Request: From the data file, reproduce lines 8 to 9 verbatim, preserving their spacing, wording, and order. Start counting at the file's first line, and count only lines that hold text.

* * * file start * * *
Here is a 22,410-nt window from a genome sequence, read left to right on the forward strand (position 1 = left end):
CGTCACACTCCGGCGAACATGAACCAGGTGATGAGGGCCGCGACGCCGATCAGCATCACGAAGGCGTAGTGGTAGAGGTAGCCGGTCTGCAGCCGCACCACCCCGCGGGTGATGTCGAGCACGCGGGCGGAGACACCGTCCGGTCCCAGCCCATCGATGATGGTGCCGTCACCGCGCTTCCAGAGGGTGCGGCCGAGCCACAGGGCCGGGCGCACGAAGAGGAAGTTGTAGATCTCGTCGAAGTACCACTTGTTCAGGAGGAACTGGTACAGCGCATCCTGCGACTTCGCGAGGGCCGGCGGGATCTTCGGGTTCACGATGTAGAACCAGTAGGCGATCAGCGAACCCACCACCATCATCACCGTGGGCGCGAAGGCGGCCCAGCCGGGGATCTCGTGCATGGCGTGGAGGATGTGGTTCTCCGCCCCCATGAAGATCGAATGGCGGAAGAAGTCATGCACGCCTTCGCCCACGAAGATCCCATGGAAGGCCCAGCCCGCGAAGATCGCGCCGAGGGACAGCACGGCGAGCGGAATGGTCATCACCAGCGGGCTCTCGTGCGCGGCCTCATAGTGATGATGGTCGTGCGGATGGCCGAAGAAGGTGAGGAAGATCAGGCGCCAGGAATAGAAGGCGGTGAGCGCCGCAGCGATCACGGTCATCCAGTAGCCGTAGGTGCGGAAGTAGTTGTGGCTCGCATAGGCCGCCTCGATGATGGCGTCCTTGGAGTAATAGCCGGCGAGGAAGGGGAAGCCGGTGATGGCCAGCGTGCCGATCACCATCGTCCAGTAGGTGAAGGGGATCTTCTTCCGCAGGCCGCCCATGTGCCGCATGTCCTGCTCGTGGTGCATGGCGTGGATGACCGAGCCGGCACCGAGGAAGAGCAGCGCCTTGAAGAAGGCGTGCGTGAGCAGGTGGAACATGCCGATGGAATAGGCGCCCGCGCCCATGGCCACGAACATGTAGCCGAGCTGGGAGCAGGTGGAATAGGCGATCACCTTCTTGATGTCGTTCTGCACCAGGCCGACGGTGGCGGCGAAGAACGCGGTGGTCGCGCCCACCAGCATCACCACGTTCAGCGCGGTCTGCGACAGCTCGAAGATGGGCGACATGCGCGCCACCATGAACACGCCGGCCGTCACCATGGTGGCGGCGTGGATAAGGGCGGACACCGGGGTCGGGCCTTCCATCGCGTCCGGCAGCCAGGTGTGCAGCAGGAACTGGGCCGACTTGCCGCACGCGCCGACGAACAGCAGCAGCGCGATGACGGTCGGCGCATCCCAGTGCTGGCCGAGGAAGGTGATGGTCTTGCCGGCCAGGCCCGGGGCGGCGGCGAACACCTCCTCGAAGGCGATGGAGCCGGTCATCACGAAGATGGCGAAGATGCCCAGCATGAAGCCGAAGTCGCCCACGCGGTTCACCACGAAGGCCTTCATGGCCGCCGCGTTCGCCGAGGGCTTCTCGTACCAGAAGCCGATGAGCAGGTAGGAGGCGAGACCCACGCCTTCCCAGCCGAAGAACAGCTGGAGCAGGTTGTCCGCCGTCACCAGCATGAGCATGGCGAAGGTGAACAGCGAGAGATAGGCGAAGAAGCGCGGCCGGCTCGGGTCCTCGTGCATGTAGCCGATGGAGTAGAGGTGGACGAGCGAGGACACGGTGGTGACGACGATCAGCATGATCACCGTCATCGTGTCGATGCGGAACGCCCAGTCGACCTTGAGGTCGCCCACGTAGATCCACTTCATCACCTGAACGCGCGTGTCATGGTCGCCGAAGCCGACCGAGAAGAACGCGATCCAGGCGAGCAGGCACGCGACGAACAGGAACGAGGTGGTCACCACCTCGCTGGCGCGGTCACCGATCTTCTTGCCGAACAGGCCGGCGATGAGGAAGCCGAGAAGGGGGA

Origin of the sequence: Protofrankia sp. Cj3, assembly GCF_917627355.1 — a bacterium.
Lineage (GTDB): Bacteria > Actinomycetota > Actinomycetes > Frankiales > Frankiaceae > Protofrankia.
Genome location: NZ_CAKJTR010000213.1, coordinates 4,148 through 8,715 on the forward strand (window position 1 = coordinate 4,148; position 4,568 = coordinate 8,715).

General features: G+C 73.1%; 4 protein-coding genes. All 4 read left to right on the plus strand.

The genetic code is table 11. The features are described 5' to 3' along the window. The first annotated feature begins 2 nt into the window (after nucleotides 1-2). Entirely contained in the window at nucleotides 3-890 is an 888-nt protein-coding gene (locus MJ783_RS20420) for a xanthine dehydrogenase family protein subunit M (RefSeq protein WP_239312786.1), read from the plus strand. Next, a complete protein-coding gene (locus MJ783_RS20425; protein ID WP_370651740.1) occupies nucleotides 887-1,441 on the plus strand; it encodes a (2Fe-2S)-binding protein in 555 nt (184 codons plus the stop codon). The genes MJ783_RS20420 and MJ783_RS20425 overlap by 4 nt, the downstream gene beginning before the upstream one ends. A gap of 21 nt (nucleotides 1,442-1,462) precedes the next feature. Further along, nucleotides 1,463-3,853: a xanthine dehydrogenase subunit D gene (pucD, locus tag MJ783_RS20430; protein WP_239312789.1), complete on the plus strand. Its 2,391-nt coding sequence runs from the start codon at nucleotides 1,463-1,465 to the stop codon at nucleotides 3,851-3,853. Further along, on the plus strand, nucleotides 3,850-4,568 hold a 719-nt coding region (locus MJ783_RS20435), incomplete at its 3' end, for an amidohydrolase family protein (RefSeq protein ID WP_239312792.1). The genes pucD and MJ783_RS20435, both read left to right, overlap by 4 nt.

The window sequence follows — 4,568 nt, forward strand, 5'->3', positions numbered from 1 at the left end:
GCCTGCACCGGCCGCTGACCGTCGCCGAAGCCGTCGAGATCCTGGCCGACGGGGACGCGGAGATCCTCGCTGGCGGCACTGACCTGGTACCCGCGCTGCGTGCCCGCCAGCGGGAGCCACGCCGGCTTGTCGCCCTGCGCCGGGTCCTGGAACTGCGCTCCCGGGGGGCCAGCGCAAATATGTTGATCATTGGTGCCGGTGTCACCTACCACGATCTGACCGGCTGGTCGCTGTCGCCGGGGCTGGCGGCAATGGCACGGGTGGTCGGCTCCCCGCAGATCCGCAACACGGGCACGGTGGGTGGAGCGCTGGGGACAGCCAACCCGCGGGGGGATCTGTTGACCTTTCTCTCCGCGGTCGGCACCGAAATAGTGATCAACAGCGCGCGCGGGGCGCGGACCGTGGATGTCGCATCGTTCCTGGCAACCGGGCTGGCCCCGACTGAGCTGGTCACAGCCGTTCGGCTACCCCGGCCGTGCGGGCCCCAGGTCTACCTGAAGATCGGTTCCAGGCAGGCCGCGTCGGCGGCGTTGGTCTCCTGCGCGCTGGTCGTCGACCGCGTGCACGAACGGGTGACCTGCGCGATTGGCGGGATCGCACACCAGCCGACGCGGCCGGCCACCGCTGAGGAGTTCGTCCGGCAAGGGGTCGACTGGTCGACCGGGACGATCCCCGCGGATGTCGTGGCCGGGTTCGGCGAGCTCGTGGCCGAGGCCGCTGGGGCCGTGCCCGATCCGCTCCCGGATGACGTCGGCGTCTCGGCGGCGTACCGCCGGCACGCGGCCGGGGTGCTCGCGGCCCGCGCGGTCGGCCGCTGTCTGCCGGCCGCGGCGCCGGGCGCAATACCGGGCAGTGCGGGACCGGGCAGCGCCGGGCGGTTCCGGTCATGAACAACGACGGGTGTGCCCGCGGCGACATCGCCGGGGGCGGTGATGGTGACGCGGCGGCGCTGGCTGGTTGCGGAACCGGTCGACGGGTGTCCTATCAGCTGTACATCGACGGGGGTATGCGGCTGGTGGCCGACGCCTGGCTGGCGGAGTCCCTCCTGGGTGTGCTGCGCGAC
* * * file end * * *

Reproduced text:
The window sequence follows — 4,568 nt, forward strand, 5'->3', positions numbered from 1 at the left end:
GCCTGCACCGGCCGCTGACCGTCGCCGAAGCCGTCGAGATCCTGGCCGACGGGGACGCGGAGATCCTCGCTGGCGGCACTGACCTGGTACCCGCGCTGCGTGCCCGCCAGCGGGAGCCACGCCGGCTTGTCGCCCTGCGCCGGGTCCTGGAACTGCGCTCCCGGGGGGCCAGCGCAAATATGTTGATCATTGGTGCCGGTGTCACCTACCACGATCTGACCGGCTGGTCGCTGTCGCCGGGGCTGGCGGCAATGGCACGGGTGGTCGGCTCCCCGCAGATCCGCAACACGGGCACGGTGGGTGGAGCGCTGGGGACAGCCAACCCGCGGGGGGATCTGTTGACCTTTCTCTCCGCGGTCGGCACCGAAATAGTGATCAACAGCGCGCGCGGGGCGCGGACCGTGGATGTCGCATCGTTCCTGGCAACCGGGCTGGCCCCGACTGAGCTGGTCACAGCCGTTCGGCTACCCCGGCCGTGCGGGCCCCAGGTCTACCTGAAGATCGGTTCCAGGCAGGCCGCGTCGGCGGCGTTGGTCTCCTGCGCGCTGGTCGTCGACCGCGTGCACGAACGGGTGACCTGCGCGATTGGCGGGATCGCACACCAGCCGACGCGGCCGGCCACCGCTGAGGAGTTCGTCCGGCAAGGGGTCGACTGGTCGACCGGGACGATCCCCGCGGATGTCGTGGCCGGGTTCGGCGAGCTCGTGGCCGAGGCCGCTGGGGCCGTGCCCGATCCGCTCCCGGATGACGTCGGCGTCTCGGCGGCGTACCGCCGGCACGCGGCCGGGGTGCTCGCGGCCCGCGCGGTCGGCCGCTGTCTGCCGGCCGCGGCGCCGGGCGCAATACCGGGCAGTGCGGGACCGGGCAGCGCCGGGCGGTTCCGGTCATGAACAACGACGGGTGTGCCCGCGGCGACATCGCCGGGGGCGGTGATGGTGACGCGGCGGCGCTGGCTGGTTGCGGAACCGGTCGACGGGTGTCCTATCAGCTGTACATCGACGGGGGTATGCGGCTGGTGGCCGACGCCTGGCTGGCGGAGTCCCTCCTGGGTGTGCTGCGCGAC